The goal of NNADAP is to support First Nations and Inuit people and their communities in establishing and operating programs aimed at arresting and offsetting high levels of alcohol, drug, and solvent abuse among their target population. Based on the NNADAP treasury board submissions, First Nations communities should have access to primary, secondary and tertiary prevention activities for alcohol and other drug abuse. However, the types of services offered by NNADAP prevention programs at the First Nations community level varies from one community to another depending on a variety of factors. This paper provides a comprehensive review of this component of the program and provides recommendations on how the program can better align with current best/promising practices for prevention, while maintaining the programs cultural base. In the original vision of NNADAP, it was proposed that the prevention component would be integrated with the continuum of care for alcohol and other drug abuse, and that there would be frequent and close working relationships between community-based prevention workers and treatment centres. Despite periodic, well-intentioned efforts, the prevention and treatment components have remained separate. However, the original vision for a clearly structured, well-trained, and connected prevention component remains valid. Through a review of the literature, focus groups and key informants interviews the Prevention Research Paper aims to identify existing evidence-based best/promising practices and strategies for the prevention of substance abuse in Aboriginal and non-Aboriginal settings; identify gaps and challenges of the NNADAP prevention program; and propose various short and longer term strategies to improve and revitalize the NNADAP prevention component over the next ten years.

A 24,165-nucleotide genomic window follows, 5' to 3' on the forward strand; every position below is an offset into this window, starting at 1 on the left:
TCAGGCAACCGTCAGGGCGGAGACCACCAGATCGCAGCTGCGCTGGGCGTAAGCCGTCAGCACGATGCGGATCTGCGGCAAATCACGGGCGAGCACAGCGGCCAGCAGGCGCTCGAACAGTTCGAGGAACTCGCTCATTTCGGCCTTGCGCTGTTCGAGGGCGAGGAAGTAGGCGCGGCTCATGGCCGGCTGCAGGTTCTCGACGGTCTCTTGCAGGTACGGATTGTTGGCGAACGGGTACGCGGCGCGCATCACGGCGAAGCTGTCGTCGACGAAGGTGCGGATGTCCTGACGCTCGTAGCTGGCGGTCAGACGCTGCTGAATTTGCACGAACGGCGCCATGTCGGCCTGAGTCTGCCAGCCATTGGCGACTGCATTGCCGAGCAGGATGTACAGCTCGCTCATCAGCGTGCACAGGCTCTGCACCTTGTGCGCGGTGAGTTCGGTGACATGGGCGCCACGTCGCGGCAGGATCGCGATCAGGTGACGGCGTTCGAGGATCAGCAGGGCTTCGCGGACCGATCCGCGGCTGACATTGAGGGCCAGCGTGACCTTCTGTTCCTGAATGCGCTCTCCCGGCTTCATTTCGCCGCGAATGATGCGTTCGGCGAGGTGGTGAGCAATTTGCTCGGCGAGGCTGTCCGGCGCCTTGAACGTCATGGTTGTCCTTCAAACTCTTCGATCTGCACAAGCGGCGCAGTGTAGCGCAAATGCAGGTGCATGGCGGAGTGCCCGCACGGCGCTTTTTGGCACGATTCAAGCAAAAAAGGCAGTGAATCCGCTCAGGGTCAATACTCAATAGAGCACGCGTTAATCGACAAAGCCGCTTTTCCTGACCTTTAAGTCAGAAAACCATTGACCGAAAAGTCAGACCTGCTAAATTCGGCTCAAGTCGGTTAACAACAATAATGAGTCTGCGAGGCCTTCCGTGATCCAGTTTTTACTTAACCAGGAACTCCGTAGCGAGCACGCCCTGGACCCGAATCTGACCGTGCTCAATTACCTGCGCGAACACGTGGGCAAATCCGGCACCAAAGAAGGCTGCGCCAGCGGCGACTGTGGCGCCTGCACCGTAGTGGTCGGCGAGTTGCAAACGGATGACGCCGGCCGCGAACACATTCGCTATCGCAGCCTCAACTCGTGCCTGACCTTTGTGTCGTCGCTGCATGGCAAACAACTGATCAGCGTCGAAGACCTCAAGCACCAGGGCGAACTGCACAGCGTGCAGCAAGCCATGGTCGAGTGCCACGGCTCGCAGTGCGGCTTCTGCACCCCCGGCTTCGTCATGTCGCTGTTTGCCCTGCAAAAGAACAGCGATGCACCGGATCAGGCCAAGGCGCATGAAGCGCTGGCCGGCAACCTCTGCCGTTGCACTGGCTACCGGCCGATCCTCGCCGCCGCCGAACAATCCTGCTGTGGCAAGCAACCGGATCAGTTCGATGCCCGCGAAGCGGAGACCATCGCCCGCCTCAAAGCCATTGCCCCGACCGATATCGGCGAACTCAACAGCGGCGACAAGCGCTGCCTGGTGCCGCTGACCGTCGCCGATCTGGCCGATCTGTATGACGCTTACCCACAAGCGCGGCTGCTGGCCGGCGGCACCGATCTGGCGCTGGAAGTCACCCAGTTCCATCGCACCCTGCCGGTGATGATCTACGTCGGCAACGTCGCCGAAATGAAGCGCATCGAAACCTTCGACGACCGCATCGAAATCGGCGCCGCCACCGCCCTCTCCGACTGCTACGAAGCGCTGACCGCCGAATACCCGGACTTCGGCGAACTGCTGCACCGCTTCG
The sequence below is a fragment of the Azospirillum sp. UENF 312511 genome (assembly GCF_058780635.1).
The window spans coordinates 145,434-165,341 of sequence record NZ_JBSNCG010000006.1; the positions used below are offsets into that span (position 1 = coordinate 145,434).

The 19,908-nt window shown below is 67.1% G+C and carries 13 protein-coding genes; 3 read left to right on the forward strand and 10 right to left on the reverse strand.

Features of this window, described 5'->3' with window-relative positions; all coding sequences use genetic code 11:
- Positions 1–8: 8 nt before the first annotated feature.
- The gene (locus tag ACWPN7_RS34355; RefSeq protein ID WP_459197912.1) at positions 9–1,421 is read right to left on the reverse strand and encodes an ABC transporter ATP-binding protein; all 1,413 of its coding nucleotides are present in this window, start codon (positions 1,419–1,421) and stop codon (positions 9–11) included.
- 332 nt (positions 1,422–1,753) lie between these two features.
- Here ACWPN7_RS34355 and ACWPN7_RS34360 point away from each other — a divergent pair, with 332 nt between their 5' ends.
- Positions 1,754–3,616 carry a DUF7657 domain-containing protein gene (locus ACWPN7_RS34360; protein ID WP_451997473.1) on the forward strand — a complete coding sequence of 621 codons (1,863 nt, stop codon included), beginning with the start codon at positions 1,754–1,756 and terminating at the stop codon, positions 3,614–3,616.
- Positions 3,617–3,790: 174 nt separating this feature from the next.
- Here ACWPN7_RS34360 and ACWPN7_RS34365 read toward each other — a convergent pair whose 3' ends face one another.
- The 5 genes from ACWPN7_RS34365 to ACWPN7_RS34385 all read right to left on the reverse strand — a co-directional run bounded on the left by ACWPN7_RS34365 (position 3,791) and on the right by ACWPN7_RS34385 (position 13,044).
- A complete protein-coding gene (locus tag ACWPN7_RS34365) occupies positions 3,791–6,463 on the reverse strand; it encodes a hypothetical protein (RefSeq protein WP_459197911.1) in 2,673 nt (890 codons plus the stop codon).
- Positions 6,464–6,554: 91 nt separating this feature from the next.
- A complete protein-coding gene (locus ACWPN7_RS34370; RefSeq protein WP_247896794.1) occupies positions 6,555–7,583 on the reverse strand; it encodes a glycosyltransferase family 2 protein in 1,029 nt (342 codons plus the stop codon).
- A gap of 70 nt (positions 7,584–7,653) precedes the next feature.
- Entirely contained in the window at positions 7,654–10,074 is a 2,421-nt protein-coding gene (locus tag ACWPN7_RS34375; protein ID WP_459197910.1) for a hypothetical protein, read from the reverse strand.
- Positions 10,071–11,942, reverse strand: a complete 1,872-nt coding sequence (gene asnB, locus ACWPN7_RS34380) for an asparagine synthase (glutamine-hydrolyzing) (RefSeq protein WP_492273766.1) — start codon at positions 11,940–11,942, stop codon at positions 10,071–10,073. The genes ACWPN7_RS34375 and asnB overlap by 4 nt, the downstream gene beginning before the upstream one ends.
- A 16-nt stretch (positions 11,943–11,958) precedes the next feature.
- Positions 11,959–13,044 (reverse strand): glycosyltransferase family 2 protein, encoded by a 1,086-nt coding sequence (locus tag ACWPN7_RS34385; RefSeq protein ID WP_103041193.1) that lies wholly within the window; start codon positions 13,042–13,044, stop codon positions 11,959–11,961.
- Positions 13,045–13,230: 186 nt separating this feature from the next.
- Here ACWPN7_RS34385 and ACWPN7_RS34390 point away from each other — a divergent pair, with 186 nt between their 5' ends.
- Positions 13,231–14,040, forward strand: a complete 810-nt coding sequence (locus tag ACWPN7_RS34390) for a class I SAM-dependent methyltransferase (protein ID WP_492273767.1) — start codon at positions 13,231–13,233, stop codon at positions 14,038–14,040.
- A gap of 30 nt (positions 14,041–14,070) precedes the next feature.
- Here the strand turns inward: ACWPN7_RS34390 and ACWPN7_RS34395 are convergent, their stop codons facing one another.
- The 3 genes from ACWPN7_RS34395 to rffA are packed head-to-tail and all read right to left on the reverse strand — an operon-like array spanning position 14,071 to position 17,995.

Author: Dr. Heather Gifford
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